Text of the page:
Using Atomic Force Microscopy for biomaterial and regenerative medicine research
Yale University Tuesday Technology Talk
October 22, 2019
Discover where Modern Atomic Force Microscopy (AFM) can take your Research
Atomic Force Microscopy has long been used to explore the world at the nanometer scale. Yet due to the limitations of early AFMs, the technique was not fully applicable or adopted widely for use in practical work in the fields of biomaterials and regenerative medicine. For example, early AFMs were not easily able to work in or around fluid, required significant sample constraints, and were painfully slow to use.
Even in areas where AFM offered a distinct advantage for measuring biomaterials, like using force curves to measure mechanical properties of soft materials, the lack of easy calibration of all instrument parameters left users with semi-quantitative and difficult to interpret data in all but the best of cases. With recent developments and improvements to design, hardware, software, and new modes, AFM has overcome these historic challenges and is now a transformational technique available to characterize previously difficult materials and work under a wider range of measurement conditions.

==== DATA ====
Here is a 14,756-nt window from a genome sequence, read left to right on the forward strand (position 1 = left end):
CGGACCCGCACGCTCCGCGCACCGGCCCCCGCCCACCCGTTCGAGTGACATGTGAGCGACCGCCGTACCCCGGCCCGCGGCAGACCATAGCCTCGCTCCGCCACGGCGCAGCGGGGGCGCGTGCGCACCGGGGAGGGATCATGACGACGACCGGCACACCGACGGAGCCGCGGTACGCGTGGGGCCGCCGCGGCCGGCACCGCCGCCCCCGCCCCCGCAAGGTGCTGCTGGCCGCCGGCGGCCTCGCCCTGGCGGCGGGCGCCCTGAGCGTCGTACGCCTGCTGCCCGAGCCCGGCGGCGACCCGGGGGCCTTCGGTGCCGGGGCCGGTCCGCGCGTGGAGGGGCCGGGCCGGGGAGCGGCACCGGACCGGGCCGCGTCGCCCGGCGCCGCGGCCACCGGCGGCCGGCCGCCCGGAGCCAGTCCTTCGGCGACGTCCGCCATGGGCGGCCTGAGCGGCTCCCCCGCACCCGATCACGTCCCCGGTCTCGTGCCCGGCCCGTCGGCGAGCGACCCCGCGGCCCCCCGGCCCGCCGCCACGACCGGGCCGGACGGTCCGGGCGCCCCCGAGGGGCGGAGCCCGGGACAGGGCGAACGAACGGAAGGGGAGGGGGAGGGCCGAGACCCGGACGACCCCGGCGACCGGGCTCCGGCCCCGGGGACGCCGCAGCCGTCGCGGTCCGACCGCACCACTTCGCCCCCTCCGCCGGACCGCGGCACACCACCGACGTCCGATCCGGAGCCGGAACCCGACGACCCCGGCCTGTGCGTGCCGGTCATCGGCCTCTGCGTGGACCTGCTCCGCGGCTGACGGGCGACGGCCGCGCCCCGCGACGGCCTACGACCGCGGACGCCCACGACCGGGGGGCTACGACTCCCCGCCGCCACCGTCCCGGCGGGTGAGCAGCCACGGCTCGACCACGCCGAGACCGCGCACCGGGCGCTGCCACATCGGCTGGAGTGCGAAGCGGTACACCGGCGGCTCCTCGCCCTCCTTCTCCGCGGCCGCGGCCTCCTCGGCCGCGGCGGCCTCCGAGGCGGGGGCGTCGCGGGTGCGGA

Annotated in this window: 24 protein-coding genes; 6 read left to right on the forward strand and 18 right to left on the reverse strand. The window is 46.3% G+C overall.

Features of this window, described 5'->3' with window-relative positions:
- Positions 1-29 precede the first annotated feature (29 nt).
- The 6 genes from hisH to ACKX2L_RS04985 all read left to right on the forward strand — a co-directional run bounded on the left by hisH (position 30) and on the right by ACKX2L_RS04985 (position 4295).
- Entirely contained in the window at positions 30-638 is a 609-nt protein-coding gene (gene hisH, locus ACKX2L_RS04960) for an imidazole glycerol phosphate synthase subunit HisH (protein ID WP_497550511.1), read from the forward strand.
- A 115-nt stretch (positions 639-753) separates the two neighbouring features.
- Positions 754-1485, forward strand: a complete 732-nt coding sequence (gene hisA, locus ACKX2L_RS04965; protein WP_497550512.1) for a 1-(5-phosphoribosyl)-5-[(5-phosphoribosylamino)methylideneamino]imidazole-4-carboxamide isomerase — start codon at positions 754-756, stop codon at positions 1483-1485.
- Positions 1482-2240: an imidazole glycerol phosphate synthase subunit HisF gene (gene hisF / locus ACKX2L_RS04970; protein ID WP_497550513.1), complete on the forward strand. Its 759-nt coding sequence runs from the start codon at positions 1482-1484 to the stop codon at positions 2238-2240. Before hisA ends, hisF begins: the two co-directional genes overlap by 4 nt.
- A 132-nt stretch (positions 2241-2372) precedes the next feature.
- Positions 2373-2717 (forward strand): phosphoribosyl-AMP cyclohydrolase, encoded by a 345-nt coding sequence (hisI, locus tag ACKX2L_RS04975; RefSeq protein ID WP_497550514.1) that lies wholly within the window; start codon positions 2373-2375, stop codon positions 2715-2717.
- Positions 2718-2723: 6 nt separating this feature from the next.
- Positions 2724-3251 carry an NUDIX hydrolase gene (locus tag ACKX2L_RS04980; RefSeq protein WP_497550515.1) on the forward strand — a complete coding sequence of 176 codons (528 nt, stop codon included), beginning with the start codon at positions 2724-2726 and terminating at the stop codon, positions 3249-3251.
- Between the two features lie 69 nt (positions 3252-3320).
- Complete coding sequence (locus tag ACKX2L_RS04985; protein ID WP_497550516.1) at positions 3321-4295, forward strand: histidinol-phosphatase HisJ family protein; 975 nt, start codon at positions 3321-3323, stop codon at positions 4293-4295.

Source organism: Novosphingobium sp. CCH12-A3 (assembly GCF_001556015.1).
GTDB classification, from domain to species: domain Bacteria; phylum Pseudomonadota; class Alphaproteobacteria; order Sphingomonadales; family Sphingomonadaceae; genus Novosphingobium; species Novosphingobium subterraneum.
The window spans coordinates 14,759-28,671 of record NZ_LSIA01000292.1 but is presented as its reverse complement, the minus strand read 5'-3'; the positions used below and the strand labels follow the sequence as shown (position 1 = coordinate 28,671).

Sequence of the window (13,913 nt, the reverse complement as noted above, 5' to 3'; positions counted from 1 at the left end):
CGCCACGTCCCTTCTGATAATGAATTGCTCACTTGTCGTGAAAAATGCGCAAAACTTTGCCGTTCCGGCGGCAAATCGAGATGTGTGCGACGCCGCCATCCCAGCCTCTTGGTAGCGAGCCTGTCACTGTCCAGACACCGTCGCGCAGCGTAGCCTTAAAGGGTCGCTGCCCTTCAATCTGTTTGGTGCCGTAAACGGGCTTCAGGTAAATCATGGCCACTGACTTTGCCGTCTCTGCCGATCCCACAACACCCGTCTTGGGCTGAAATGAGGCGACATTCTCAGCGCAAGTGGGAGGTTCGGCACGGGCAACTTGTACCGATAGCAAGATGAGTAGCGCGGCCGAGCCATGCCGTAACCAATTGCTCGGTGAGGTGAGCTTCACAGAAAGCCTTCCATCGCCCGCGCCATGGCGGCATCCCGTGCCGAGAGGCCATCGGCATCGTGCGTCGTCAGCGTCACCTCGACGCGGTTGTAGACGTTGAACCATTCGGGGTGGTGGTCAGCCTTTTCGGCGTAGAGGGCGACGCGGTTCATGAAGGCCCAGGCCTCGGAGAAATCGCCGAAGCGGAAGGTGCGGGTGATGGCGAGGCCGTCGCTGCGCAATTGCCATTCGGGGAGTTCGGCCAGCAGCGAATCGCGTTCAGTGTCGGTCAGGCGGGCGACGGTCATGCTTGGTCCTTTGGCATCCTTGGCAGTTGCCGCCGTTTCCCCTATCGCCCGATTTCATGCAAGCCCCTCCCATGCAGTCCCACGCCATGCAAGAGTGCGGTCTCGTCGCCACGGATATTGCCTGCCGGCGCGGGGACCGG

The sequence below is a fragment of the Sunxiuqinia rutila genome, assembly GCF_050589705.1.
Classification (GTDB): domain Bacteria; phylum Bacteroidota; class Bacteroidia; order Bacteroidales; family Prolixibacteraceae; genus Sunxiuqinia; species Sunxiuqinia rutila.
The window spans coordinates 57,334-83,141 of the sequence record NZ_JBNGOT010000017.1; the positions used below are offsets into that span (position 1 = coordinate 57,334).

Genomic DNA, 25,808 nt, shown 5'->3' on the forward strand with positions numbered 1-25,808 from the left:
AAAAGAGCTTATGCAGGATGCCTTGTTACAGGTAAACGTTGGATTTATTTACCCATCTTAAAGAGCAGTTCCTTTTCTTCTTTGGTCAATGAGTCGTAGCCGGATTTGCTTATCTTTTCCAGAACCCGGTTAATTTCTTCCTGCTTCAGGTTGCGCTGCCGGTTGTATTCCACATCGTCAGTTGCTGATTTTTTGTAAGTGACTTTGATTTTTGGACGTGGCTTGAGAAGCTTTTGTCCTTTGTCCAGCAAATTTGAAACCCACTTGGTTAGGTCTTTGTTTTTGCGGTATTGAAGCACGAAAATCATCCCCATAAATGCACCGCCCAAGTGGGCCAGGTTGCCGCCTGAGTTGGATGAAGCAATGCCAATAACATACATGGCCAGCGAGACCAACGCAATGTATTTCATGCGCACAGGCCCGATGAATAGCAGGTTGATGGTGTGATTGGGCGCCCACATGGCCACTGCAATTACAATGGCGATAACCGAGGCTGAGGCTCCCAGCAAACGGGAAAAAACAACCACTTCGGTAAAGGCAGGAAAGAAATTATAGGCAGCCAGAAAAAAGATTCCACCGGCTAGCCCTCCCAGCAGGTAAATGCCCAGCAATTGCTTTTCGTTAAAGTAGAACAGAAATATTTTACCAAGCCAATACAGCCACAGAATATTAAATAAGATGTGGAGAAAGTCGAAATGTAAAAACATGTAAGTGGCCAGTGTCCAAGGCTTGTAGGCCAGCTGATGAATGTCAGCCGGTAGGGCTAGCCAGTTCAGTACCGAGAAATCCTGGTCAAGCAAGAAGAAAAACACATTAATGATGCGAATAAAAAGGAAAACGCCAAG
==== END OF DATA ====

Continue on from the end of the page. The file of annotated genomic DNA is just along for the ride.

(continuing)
This talk will provide a brief history of AFM, explore the needs of the bio/regenerative medicine field, and highlight where AFM can be applicable to solve problems in this research space. There will be plenty of pertinent examples of work already done and a look into future work possible with a modern AFM.
Who Should Attend?
Anyone who is looking to learn about advances in measurement technology and is curious if this technique is applicable for them. Although many of the examples are targeted towards measurements in biomaterials, this topic can be seen as a proxy for any difficult to handle sample or measurement condition set. There will be plenty of time for discussions and ‘Ask the Expert’ sessions for those interested in learning more about their particular samples and applications.
West Campus Analytical Core
800 West Campus Drive, Room 218
West Haven, CT 06516
Lunch will be served
Drew Griffin, Asylum Research